The Respondent concludes by requesting the Panel to
make a finding of reverse domain name hijacking. The Respondent argues that
the Complainant has no legitimate rights in the Disputed Domain Names, that
the Complainant’s marks are generic and invalid, that the Respondent has
invested considerable money in promoting the Disputed Domain Names and that
the Complainant’s purpose in commencing this proceeding is to disrupt
6. Discussion and Findings
Paragraph 4(a) of the Policy requires the Complainant to prove each of the following elements in order to obtain relief:
(i) The Disputed Domain Names are identical or confusingly similar to a trademark or service mark in which the Complainant has rights;
(ii) The Respondent has no rights or legitimate interests in respect of the Disputed Domain Names; and
(iii) The Disputed Domain Names have been registered and are being used in bad faith.
The Complainant bears the burden of proof on each of these elements, see
Do the Hustle, LLC v. Tropic Web, WIPO
Case No. D2000-0624 (August 21, 2000), and they will be examined in turn
A. Identical or Confusingly Similar
A preliminary issue to be addressed here is whether the Complainant has protected
rights in the marks MACMALL and PCMALL. Despite the Respondent’s claim
that these marks are generic and hence invalid, the Panel has no difficulty
in finding that the Complainant’s registration of those trademarks in
the United States and elsewhere sufficiently demonstrates its rights in them.
See Uniroyal Engineered Products, Inc. v. Nauga Network Services, WIPO
Case No. D2000-0503 (July 18, 2000).
Putting aside for the moment consideration of the Hindi meaning of the word
“maal”, the Panel finds that the Disputed Domain Names are confusingly
similar to the Complainant’s marks. The Disputed Domain Names differ from
the Complainant’s marks by a change of one letter (and the addition of
“.com”). Such small changes have regularly been found not to dispel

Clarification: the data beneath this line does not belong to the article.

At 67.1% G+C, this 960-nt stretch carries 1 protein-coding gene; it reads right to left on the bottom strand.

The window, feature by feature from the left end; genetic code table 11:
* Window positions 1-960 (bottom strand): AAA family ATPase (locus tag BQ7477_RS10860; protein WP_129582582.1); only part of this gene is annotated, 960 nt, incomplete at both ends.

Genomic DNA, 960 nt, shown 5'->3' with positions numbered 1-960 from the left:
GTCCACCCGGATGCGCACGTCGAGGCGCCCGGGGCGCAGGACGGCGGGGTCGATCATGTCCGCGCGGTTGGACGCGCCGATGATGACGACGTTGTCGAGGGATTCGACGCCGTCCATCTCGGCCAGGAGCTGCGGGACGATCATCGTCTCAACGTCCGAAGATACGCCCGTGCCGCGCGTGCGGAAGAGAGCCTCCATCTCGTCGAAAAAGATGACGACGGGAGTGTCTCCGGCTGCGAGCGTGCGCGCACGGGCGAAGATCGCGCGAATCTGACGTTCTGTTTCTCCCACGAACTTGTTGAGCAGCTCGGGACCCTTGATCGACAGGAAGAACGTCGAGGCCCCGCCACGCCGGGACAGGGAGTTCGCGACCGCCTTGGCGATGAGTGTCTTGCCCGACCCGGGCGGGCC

likely confusion. See e.g., Advanced Comfort Inc. v. Frank Grillo,
WIPO Case No. D2002-0762 (October 18, 2002)
(<abeds.com> confusingly similar to <abed.com>). Here, the change
of one letter is especially insignificant because it results in the doubling
of one letter (“L”) being substituted by the doubling of the preceding
letter in the same word (“A”). Not only does this result in words
that most consumers would pronounce the same, but it also heightens the chance
that Internet users would find their way to the Respondent’s websites
through typographical errors.
The question, then, is whether this analysis is altered by the fact that “maal” is a Hindi word. The Panel answers this question in the negative. Both the Respondent and the Complainant operate businesses in the United States, using websites in the English language. The Respondent’s websites do not feature Hindi words, and nothing else in the record indicates that any significant proportion of the visitors to either party’s websites are familiar with Hindi. The Respondent does not deny the morphological near-identity between the Disputed Domain Names and the Complainant’s marks. The distinction that he posits is based entirely on the assumption that the Internet user knows the Hindi word “maal”. Indeed, the Respondent relies not on the meanings of “maal” given by an on-line Hindi-English dictionary page that he attaches as an exhibit to his Response; rather, he relies on a colloquial meaning that, from what appears in the record, may not even be accessible to a non-Hindi speaker using reference materials. Since there is no reason to believe that a majority, or even a significant minority, of consumers in the markets served by the parties are aware of the Hindi meaning of “maal”, the fact that “maal” does mean something in Hindi cannot make the Disputed Domain Names any less confusingly similar to the Complainant’s marks in the vast majority of cases.
As for the Respondent’s argument that there is no evidence of actual
confusion, no such evidence is required under the Policy’s first element.
Indeed, it has been persuasively argued that administrative proceedings under
the Policy are not suited to examining evidence of actual confusion, as would
a court in a trademark infringement case under Anglo-American law. See Bradford
& Bingley plc v. Registrant info@fahionID 987654321, WIPO
Case No. D2002-0499 (August 16, 2002).
For these reasons, the Panel finds that the Complainant has succeeded in establishing the first element required by the Policy.
B. Rights or Legitimate Interests
The second element, as framed by the parties’ arguments, turns on the
question whether the Respondent’s offering of consumer electronics on
his websites is bona fide within the meaning of paragraph 4(c)(i) of
the Policy. The Panel finds that it is not. It is well-established that there
is no legitimate interest in selling goods via a domain name that is confusingly
similar to a trademark, when those goods compete with goods sold by the trademark’s
owner. See Option One Mortgage Corporation v. Option One Lending, WIPO
Case No. D2004-1052 (February 27, 2005) (collecting cases). The Respondent’s
offering of products that are identical or substantially similar to the products
offered by the Complainant cannot, therefore, be bona fide under paragraph 4(c)(i)